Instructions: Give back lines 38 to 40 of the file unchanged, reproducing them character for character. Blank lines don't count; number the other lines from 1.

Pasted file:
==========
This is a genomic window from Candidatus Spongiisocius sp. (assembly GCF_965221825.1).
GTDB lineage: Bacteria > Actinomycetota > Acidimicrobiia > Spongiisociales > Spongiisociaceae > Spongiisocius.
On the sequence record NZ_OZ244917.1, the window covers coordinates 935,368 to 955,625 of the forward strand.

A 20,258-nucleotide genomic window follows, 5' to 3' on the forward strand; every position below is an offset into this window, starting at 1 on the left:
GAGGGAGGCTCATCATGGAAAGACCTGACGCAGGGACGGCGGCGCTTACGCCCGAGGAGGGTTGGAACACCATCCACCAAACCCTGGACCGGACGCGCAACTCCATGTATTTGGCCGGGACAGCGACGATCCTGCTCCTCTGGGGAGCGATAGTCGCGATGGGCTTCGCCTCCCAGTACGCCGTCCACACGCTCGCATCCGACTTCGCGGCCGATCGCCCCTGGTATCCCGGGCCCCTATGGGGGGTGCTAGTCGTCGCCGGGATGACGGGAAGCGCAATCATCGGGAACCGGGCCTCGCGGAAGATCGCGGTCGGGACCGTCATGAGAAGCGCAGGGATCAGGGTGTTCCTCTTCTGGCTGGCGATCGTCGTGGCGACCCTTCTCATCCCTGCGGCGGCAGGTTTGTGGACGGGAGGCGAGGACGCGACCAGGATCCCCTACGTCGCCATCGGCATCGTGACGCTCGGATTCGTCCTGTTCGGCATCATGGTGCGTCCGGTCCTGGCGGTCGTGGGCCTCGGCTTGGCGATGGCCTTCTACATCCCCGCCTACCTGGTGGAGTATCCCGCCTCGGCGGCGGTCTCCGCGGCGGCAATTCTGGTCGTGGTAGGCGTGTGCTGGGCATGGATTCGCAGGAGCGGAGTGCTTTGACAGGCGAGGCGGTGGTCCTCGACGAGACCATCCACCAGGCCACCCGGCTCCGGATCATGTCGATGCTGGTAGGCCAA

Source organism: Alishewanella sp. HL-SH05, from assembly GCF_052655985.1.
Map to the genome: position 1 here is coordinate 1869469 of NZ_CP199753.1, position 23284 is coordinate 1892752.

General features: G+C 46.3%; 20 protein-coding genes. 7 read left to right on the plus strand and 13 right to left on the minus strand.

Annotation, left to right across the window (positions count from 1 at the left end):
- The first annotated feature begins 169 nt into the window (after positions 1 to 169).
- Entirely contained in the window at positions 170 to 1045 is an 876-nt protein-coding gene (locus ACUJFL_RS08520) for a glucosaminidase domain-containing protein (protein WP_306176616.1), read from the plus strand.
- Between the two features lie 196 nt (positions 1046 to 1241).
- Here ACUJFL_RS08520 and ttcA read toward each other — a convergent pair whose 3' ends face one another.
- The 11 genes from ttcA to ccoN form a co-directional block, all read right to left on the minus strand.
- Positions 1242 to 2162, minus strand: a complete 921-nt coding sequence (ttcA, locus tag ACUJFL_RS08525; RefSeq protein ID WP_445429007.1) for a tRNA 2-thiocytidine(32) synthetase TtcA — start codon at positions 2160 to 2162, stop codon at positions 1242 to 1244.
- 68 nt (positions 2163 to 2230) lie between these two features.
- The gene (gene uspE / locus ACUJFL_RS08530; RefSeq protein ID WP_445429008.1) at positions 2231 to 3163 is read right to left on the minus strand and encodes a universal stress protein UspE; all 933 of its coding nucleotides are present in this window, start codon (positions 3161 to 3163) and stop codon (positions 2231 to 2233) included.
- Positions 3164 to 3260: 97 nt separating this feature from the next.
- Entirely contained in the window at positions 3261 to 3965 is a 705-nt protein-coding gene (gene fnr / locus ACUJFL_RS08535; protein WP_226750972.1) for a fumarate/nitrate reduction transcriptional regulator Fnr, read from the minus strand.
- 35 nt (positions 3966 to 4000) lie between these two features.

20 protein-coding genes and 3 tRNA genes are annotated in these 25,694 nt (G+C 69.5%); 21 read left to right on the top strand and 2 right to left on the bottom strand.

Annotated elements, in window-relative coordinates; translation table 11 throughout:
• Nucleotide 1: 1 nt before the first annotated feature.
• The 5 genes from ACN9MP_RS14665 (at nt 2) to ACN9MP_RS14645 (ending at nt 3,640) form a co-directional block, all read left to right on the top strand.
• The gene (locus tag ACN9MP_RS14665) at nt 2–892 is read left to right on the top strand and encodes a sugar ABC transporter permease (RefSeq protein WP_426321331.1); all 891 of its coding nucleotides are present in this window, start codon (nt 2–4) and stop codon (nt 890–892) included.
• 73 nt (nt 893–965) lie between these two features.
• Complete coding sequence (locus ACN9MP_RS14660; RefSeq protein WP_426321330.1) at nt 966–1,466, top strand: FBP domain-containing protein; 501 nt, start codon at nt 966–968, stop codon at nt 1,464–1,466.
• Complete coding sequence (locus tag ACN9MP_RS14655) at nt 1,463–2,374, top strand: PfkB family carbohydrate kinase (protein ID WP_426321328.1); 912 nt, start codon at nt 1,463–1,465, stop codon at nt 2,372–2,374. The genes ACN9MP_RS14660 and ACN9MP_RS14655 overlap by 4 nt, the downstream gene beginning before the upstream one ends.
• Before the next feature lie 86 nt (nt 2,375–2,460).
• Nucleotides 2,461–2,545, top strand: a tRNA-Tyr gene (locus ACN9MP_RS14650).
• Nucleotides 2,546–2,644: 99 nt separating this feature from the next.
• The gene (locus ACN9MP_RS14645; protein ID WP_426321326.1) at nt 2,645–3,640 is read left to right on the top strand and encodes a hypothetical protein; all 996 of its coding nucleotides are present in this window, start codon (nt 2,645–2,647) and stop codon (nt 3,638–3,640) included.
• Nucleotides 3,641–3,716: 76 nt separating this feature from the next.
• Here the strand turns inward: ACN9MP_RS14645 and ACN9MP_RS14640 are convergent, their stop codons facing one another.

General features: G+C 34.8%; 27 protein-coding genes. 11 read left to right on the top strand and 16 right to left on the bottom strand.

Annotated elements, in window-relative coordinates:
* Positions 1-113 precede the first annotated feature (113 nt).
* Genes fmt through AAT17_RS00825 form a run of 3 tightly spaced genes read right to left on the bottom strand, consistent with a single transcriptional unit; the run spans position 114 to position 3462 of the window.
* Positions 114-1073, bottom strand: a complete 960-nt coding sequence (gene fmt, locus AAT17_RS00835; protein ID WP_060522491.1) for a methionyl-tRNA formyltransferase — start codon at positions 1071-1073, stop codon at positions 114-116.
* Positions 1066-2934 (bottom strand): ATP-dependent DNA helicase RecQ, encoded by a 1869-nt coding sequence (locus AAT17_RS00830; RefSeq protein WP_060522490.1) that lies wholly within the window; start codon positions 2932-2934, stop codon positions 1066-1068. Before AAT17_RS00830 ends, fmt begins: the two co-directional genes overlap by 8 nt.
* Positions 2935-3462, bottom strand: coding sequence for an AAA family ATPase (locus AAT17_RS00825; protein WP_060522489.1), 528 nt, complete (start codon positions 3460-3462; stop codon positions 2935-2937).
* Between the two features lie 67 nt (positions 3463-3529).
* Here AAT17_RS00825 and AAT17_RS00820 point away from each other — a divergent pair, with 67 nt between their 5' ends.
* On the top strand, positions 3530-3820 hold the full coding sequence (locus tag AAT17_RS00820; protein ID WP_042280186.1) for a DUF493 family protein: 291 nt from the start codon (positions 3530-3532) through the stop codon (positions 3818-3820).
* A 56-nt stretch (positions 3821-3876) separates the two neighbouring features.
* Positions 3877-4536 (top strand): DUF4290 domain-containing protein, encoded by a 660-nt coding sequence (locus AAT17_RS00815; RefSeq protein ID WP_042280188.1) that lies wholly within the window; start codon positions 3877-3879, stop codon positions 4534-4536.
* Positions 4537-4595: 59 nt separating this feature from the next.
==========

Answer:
* Genes fmt through AAT17_RS00825 form a run of 3 tightly spaced genes read right to left on the bottom strand, consistent with a single transcriptional unit; the run spans position 114 to position 3462 of the window.
* Positions 114-1073, bottom strand: a complete 960-nt coding sequence (gene fmt, locus AAT17_RS00835; protein ID WP_060522491.1) for a methionyl-tRNA formyltransferase — start codon at positions 1071-1073, stop codon at positions 114-116.
* Positions 1066-2934 (bottom strand): ATP-dependent DNA helicase RecQ, encoded by a 1869-nt coding sequence (locus AAT17_RS00830; RefSeq protein WP_060522490.1) that lies wholly within the window; start codon positions 2932-2934, stop codon positions 1066-1068. Before AAT17_RS00830 ends, fmt begins: the two co-directional genes overlap by 8 nt.